What are the Health Benefits of Tea? (psst – Amazing!)

Health BenefitsAre you as confused as I am when it comes to all those teas out there and their health benefits? I want to drink tea to help my immune system, boost the antioxidants, help promote loss of belly fat and all of the other health benefits tea may provide.

Honestly I can’t keep it all straight! I read about the different types of teas, how they’re made and the benefits and by the time I’m done my head is spinning and I just give up trying to keep track of which tea does what. Adding to the confusion, herbal teas, have a variety of benefits. Ohhh my spinning head!

Do you feel like that at times?

I am going to help you understand some basic differences between some very common teas. Read to the end for a sneak peek at the next related post. Hint: Drink made with leaves, roots or flowers that has NO caffeine and some amazing bonus health benefits.

Ready? Go….!

All Teas Have These Benefits

All tea is made from the Camellia Sinensis plant except herbal teas. They also all have polyphenols called catechins and epicatechins. Polyphenols act as antioxidants by protecting cells from being damaged by free radicals. Breaking down polyphenols further, they contain catechins. Catechins I’ll get to under the types of teas.

Right now I want to talk about free radicals. Tea, Health, Benefit, Free,Radicals, Health

Oxygen cells in our bodies split into single atoms which has unpaired electrons. These single atoms of oxygen with unpaired electrons are free radicals. Free radicals, as they search for other electrons to create pairs, cause damage to cells, proteins and DNA. Free radicals are associated with diseases such as cancer, Parkinsons, Alzheimers and more.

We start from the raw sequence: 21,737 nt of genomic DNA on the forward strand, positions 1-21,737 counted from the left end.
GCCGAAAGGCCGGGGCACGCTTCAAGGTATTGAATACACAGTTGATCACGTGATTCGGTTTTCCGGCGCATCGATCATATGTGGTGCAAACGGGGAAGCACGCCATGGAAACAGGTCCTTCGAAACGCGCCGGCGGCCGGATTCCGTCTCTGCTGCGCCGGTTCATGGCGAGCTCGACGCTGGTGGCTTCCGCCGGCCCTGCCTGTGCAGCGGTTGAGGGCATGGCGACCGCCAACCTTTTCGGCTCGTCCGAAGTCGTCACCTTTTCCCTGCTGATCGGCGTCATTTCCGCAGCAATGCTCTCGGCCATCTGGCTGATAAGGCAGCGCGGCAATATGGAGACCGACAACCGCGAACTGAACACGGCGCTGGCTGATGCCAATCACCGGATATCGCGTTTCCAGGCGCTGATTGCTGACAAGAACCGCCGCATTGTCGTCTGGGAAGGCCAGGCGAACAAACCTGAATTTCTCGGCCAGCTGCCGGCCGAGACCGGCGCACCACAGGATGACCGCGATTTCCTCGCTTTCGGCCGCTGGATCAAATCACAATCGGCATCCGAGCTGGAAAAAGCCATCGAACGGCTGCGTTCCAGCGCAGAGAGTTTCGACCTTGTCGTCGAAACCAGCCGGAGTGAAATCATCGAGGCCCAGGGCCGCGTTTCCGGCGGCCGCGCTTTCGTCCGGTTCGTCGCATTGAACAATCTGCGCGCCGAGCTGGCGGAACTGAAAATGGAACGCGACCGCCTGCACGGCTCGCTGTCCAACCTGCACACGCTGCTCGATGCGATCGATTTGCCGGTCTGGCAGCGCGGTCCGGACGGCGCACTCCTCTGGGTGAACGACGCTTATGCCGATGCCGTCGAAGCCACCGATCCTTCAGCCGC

All teas fight against damage from free radicals from the polyphenols they contain.

Teas hold different amounts of polyphenols based on how they are prepared. There are a few other benefits as well based on the type of tea. Let’s look at those now.

White Tea – How it’s Made and Benefits

White tea is the least processed tea. This means it has the least amount of caffeine and the most antioxidants to help fight free radicals. In fact, white tea has three times the amount of polyphenols than green tea does.

It is made from new, unopened buds and very young leaves of the camellia sinesis plant. The unopened buds and very young leaves often times have the fine white hair on them qualifying them as “white” tea. Some define white tea from the type of Camellia Sinensis plant used and not the fine white hair found on the buds and young leaves.

To prepare the white tea for drinking the leaves and buds are dried. Some preparers dry them in controlled conditions, others prefer to use natural sun light. That’s it, although some preparers often steam or warm them slightly to prevent oxidation.

If you’re looking for that morning caffeine boost white tea may not be your first choice. It only contains between 30 – 55 milligrams of caffeine per cup compared to coffee at 90-95 milligrams per cup. Now if you’re looking for a low calorie drink that may help you lose weight then you’re on to something. White tea in combination with proper diet and exercise has been noted to help as a weight loss aid.

The high amount of catechins, a type of polyphenols, are the reason white tea may help to better support your circulatory system, cholesterol levels, natural anti-inflammatory abilities, brain health, and antimicrobials.